Parallel Extensions sample
4 December 2007 in .Net, Code, Tools | Comments enabled
After yesterdays post I thought I should write up a basic sample to test the effectiveness of the Parallel Extensions. Admittedly it is a contrived example and you are unlikely to see this sort of performance increase in a real world since your applications are unlikely to be this primitive.
My sample iterates through a number sequence from 0 upwards and works out if the value is a prime number. There are two implementations, one using a standard loop and the other using a Parallel.For(). Of course, to try and ride out any spikes I iterate the tests 25 times and then average the outcome. This test is of course not run in a clean environment but does give a roughly indicative result of using the Parallel Extensions.
Using a dual core system, checking the numbers up to 100,000 and running 25 iterations of each run I had the following outcome:
Using a normal for() loop: 3104 milliseconds average per run
Using a Parallel.For() loop: 1607 milliseconds average per run
This speed up is acceptable and, as you can imagine, these sorts of results are only going to become more impressive as we move to 8, 16, 32 core systems.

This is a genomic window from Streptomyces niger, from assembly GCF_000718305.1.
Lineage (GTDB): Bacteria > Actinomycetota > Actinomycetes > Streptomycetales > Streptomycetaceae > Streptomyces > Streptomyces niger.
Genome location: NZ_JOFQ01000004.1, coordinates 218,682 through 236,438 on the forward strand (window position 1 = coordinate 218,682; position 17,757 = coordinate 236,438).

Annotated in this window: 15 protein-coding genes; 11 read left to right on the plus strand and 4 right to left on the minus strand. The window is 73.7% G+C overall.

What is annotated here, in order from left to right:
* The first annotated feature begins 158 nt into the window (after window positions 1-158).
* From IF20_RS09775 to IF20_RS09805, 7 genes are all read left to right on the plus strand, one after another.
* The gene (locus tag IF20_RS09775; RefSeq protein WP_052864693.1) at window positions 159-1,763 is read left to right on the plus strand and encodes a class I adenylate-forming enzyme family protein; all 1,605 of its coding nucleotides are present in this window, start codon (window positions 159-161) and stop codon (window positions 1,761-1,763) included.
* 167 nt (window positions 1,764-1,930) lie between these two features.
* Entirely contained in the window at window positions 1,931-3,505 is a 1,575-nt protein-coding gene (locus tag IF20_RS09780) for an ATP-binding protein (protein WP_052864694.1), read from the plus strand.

A few things to consider in a real world application (consider this my “don’t blame me if you think this will solve all your problems” line! :
- Often slowness is caused by some slow resource – a web connection, a database call etc. The parallel extensions library will default to spinning up as many threads as there are cores and therefore if you have a slow dependent resource you may wish to investigate bumping up the thread count or writing your own threading code.
- The architecture of a solution is more likely to impact the overall performance of the application. Improving the speed of a few loops and LINQ queries will not improve performance by any order of magnitude.
- Amdahl’s Law applies – effectively this law states that the maximum parallel improvement that is possible for an application is limited by the amount of sequential code remaining. For example, if I can only make 10% of the code run in parallel then even with infinitive parallel processes running I’m still running slow sequential code 80% of the time – this feeds back to the previous point.
Note: You will need .Net 3.5 framework installed + the Parallel Extensions Library installed